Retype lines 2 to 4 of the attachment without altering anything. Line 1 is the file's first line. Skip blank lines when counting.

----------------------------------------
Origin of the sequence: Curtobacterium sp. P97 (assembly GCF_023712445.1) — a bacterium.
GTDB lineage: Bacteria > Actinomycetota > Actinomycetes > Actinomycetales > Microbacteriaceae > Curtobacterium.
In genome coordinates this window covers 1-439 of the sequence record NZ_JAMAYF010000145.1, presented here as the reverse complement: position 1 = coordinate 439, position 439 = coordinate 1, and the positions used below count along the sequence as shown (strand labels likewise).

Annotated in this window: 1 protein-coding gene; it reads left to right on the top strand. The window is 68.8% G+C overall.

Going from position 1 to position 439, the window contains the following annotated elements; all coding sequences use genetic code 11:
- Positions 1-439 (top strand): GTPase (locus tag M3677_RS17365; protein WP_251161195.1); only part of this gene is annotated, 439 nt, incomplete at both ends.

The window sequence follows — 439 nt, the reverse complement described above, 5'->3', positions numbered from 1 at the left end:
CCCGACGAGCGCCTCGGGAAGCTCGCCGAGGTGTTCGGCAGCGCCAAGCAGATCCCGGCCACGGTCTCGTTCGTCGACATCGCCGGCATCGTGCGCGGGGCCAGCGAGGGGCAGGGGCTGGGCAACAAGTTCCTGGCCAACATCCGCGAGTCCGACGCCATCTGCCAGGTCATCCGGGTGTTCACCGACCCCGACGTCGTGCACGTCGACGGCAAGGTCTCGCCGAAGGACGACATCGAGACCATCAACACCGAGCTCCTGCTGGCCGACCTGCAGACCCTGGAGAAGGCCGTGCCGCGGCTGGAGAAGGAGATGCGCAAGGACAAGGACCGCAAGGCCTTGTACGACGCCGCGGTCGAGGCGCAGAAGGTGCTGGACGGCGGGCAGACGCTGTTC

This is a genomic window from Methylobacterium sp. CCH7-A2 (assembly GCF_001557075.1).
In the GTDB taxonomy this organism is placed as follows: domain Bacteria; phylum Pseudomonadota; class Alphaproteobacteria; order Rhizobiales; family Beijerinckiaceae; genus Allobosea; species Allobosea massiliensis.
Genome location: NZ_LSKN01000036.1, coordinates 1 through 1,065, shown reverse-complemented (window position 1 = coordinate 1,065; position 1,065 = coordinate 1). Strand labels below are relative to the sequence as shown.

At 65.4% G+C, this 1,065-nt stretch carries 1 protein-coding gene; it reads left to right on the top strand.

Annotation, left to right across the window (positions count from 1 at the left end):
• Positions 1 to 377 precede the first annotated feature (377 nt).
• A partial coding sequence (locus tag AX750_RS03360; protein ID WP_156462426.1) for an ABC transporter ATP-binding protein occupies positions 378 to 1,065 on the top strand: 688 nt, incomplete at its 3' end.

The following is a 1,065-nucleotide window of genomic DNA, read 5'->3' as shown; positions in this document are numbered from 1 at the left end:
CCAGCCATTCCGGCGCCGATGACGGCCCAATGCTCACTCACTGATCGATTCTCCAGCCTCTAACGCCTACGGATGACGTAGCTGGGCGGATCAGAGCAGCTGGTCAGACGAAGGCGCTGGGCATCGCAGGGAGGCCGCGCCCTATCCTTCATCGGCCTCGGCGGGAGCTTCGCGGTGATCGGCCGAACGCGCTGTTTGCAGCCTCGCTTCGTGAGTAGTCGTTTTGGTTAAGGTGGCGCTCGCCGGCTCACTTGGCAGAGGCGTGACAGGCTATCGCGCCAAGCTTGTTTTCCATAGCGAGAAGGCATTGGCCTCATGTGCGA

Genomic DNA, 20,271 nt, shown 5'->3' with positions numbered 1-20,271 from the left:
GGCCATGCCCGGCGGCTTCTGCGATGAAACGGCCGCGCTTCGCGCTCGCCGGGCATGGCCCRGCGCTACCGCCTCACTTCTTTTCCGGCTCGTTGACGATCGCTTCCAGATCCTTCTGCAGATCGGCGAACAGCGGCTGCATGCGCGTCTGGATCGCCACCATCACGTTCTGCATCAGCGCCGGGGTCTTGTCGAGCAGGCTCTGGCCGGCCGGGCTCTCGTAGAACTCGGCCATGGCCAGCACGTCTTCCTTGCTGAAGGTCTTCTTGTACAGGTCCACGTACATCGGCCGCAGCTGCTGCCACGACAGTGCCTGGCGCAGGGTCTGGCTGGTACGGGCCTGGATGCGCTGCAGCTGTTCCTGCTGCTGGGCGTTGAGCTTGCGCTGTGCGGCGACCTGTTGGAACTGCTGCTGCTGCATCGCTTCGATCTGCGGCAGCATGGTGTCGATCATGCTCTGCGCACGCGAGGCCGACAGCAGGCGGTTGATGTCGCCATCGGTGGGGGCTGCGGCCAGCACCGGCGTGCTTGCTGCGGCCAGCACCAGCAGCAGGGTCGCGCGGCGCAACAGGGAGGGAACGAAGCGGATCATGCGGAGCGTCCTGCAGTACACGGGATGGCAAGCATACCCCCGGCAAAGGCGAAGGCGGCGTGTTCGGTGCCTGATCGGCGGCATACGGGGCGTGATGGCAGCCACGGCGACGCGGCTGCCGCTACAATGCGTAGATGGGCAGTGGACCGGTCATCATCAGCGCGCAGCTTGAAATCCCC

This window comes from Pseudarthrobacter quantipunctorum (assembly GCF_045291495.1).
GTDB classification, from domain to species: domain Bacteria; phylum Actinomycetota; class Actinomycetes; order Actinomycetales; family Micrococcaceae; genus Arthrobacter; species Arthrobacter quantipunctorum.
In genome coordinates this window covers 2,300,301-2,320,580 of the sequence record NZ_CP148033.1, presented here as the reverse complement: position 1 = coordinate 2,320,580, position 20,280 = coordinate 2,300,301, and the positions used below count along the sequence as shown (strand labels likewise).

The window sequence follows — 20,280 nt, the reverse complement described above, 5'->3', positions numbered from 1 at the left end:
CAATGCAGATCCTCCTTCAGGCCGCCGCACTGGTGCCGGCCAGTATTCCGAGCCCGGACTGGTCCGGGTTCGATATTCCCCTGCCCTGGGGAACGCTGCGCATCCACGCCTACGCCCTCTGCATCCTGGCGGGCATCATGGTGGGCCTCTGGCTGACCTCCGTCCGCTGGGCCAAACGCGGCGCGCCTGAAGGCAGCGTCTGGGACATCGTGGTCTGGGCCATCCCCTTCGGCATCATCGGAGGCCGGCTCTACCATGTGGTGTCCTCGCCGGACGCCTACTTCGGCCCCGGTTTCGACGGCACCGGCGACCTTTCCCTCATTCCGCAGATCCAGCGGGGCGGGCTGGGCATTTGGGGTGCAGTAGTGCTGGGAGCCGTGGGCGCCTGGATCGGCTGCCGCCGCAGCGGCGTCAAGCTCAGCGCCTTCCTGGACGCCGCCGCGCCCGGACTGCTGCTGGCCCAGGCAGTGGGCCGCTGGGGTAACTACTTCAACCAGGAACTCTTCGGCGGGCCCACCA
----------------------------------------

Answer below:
GTDB lineage: Bacteria > Actinomycetota > Actinomycetes > Actinomycetales > Microbacteriaceae > Curtobacterium.
In genome coordinates this window covers 1-439 of the sequence record NZ_JAMAYF010000145.1, presented here as the reverse complement: position 1 = coordinate 439, position 439 = coordinate 1, and the positions used below count along the sequence as shown (strand labels likewise).

Annotated in this window: 1 protein-coding gene; it reads left to right on the top strand. The window is 68.8% G+C overall.